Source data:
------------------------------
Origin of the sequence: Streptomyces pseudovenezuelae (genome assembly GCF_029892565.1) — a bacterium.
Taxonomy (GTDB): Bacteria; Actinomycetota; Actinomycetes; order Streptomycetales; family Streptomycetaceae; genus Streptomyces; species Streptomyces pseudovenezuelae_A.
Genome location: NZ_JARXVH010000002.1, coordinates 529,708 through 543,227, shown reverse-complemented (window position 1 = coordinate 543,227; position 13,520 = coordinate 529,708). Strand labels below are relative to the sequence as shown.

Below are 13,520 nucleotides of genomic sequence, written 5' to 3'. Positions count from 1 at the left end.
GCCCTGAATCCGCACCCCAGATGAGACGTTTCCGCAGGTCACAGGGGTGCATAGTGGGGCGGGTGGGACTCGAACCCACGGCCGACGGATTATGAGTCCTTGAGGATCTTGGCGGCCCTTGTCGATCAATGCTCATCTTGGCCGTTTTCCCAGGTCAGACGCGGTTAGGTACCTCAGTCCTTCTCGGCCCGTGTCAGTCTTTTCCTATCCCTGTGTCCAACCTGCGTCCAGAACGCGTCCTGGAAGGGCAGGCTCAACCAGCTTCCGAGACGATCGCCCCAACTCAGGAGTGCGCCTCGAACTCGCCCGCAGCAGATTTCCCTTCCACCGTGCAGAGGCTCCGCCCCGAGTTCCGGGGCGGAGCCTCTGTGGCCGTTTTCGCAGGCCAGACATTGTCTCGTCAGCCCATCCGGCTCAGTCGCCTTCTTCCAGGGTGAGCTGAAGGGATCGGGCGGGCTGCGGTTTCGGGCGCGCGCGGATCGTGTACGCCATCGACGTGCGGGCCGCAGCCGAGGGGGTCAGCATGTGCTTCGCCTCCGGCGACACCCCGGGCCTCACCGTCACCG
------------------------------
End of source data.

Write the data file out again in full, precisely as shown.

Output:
Origin of the sequence: Streptomyces pseudovenezuelae (genome assembly GCF_029892565.1) — a bacterium.
Taxonomy (GTDB): Bacteria; Actinomycetota; Actinomycetes; order Streptomycetales; family Streptomycetaceae; genus Streptomyces; species Streptomyces pseudovenezuelae_A.
Genome location: NZ_JARXVH010000002.1, coordinates 529,708 through 543,227, shown reverse-complemented (window position 1 = coordinate 543,227; position 13,520 = coordinate 529,708). Strand labels below are relative to the sequence as shown.

Below are 13,520 nucleotides of genomic sequence, written 5' to 3'. Positions count from 1 at the left end.
GCCCTGAATCCGCACCCCAGATGAGACGTTTCCGCAGGTCACAGGGGTGCATAGTGGGGCGGGTGGGACTCGAACCCACGGCCGACGGATTATGAGTCCTTGAGGATCTTGGCGGCCCTTGTCGATCAATGCTCATCTTGGCCGTTTTCCCAGGTCAGACGCGGTTAGGTACCTCAGTCCTTCTCGGCCCGTGTCAGTCTTTTCCTATCCCTGTGTCCAACCTGCGTCCAGAACGCGTCCTGGAAGGGCAGGCTCAACCAGCTTCCGAGACGATCGCCCCAACTCAGGAGTGCGCCTCGAACTCGCCCGCAGCAGATTTCCCTTCCACCGTGCAGAGGCTCCGCCCCGAGTTCCGGGGCGGAGCCTCTGTGGCCGTTTTCGCAGGCCAGACATTGTCTCGTCAGCCCATCCGGCTCAGTCGCCTTCTTCCAGGGTGAGCTGAAGGGATCGGGCGGGCTGCGGTTTCGGGCGCGCGCGGATCGTGTACGCCATCGACGTGCGGGCCGCAGCCGAGGGGGTCAGCATGTGCTTCGCCTCCGGCGACACCCCGGGCCTCACCGTCACCG